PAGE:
American Express’s card offerings range from top-tier charge cards for prime customers, to prepaid cards (which often appeal to customers with thin or poor credit). Now it’s offering a new product that combines the appeal of prepaid with the cash-back rewards traditionally associated with credit cards: the Serve Cash Back.
However, this card is good fit only for a specific type of consumer. Our review will help you decide if it’s for you.
American Express is a CreditCardForum advertising partner.
Just like the regular Serve card, the Serve Cash Back allows you to add money via cash reloads at retailers, direct deposit, mobile check deposit or a bank account. The cost of reloading depends on the method. For example, cash reloads AmEx’s retail partners is free, while using a third-party reload (widely available at many chain stores) would entail paying that third party’s fee. There are no fees for direct deposit or reloads from a bank account.
As with the whole Serve line of prepaid cards, the fee schedule on the Serve Cash Back is pretty simple. The only fees you need to worry about are:
- $2.50 ATM fee per withdrawal at non-network ATMs. American Express charges no ATM fees within the MoneyPass ATM network.
- Any third-party fees for retail cash reloads.
- $5.95 monthly fee (no fee in New York, Vermont or Texas). That’s $71.40 per year.
- 2.7 percent foreign transaction fee
This card’s fees are transparent, but note that annual fee. The regular Serve’s monthly fee is $1 ($0 if you direct-deposit at least $500 that month). That $5.95 monthly fee becomes important when it comes to analyzing the rewards value of the Serve Cash Back.
You get 1 percent cash back on all purchases made with the card. To redeem, you’ll log in and apply your rewards balance toward future purchases.
Prepaid cards that offer rewards are rare, and ones that are this flexible are non-existent. PayPal’s prepaid card offers cash back, but only on certain purchases, and you have to opt in to offers to claim be eligible. The Serve Cash back is therefore a unique product.
However, as with all rewards cards, number crunching is advised. The biggest question is usually, “Will this card’s rewards make up for the annual fee?” To that end, we ran the numbers:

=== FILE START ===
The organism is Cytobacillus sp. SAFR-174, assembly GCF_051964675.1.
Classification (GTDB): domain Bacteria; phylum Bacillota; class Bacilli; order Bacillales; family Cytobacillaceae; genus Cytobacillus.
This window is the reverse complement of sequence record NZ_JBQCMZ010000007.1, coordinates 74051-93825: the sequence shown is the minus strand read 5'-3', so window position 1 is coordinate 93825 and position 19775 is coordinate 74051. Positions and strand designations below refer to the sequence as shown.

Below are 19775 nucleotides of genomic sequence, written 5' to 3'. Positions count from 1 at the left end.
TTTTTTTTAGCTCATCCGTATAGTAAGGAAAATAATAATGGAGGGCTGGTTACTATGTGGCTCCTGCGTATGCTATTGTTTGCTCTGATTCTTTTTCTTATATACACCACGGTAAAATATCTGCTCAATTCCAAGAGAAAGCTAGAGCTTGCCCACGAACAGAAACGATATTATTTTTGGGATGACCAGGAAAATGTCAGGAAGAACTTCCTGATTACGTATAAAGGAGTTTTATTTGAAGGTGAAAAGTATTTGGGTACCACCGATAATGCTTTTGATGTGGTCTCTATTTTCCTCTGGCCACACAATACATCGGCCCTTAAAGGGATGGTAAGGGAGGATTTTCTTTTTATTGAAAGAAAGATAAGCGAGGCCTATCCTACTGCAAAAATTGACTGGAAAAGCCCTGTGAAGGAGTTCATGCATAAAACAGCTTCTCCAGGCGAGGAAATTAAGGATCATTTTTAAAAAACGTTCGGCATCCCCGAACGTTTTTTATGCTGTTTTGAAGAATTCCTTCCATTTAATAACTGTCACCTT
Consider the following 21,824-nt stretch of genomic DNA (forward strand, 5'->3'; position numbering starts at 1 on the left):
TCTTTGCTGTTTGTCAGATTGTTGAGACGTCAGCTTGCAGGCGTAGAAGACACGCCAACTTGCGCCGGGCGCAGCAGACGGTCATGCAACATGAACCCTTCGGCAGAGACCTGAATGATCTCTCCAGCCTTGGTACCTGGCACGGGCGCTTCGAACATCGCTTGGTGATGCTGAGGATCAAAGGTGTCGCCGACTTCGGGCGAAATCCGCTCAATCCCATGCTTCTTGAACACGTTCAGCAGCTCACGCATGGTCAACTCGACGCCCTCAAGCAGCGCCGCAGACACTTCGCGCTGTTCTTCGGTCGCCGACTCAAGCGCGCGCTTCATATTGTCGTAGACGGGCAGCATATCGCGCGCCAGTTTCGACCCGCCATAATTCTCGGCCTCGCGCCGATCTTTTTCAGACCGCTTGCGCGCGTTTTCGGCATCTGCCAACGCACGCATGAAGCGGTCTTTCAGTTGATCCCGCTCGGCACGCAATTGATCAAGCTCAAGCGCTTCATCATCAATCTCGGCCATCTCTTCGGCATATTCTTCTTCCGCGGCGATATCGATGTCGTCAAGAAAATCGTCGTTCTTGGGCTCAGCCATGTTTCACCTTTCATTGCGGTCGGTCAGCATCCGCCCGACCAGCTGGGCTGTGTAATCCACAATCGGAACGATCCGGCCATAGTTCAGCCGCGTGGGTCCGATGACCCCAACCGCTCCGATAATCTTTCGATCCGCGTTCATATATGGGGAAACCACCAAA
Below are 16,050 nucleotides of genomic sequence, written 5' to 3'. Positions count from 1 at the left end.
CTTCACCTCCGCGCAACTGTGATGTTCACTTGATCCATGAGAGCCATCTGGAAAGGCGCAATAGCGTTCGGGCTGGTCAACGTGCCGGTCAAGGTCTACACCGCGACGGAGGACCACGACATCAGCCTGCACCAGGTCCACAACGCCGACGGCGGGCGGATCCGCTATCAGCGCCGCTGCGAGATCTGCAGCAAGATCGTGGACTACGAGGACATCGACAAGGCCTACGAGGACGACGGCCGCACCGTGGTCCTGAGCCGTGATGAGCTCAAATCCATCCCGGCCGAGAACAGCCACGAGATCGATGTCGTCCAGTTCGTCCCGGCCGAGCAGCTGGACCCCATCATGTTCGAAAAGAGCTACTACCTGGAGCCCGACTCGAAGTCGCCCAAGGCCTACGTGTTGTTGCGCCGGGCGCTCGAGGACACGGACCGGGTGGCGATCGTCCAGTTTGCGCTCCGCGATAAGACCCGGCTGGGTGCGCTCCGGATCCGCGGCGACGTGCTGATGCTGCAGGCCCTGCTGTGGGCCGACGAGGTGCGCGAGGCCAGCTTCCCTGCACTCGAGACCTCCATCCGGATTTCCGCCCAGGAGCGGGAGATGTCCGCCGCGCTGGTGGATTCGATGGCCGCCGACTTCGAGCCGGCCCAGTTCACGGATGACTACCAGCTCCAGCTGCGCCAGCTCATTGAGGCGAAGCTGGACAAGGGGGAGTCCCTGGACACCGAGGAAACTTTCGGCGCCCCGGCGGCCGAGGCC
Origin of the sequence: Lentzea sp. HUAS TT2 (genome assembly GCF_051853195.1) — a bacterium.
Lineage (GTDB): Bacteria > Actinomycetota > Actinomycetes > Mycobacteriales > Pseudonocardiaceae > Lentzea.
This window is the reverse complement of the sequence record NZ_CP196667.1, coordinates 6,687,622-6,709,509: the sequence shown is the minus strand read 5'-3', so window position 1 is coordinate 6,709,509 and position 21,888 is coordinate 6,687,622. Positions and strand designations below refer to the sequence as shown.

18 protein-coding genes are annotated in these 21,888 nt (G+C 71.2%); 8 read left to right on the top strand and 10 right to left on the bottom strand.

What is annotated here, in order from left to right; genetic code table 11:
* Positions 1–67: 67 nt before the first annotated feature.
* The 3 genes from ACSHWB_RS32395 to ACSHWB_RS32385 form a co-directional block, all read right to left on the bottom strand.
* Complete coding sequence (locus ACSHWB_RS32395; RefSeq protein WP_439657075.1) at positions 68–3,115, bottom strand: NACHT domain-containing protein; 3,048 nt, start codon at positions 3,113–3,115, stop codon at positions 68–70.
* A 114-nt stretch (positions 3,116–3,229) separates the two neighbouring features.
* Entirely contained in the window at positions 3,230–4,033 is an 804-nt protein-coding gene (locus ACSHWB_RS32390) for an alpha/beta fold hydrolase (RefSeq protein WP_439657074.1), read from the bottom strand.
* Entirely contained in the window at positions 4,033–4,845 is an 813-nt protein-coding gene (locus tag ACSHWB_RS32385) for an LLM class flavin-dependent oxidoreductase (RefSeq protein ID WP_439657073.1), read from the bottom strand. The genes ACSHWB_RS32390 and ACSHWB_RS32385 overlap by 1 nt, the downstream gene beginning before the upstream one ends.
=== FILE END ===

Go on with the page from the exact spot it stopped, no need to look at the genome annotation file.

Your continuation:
- You will need to spend $595 a month on the card ($7,140 a year) to cancel out the annual fee.
- You will need to spend at least $495 a month on the card ($5,940 a year) for it to come out ahead of the regular Serve card (with the $1 monthly fee).
Is this card a good choice?
The answer depends on your spending habits — and on less-quantifiable factors. In general, though, the consumers best suited for this card are those who:
- Can spend enough money on the card: If you put enough spending on this card, you could make up for the annual fee. Say you spend $1,000 a month. You’d earn $45.90 a year in rewards after subtracting out the annual fee.
- Want a prepaid card and have absolutely no interest in a credit card or bank account: There are plenty of no-annual-fee credit cards that offer more rewards than the Serve Cash Back does. They also offer additional perks, such as extended warranty, rental car insurance coverage and purchase protection that prepaid cards don’t.
If you’re considering a prepaid card, though, you’ve probably got your reasons. Perhaps you have really bad credit and want the convenience of plastic without the need for a credit check. Prepaid cards also often appeal to those who can’t get — or don’t want — bank accounts or the debit cards tied to them. However, if you spend less than $495 a month (or conduct most of your transactions in cash), consider the regular Serve over the Serve Cash Back. It offers no rewards, but its lower monthly fee could cost you less in the long run.
Trying to build credit? This card won’t help
If your ultimate goal is to build good credit, you’re going to need to think beyond prepaid cards. While a Serve card can serve as a stopgap for convenience and online shopping until you qualify for a good credit card, prepaid cards don’t report to the credit bureaus and therefore won’t help your credit.
To begin bolstering your less-than-perfect credit, check out our listing of credit cards for fair credit. If you’re a student, an issuer may be willing to give you a leg up with a student credit card, even if you have no credit history.
Not a student and have less-than-fair credit? Consider getting a secured card. Your limit will be low, there may be an annual fee (and no rewards), and the perks are, shall we say, streamlined – but secured cards have been the first rung on the credit ladder for many. Check out our list of secured cards.
Updated August 24, 2015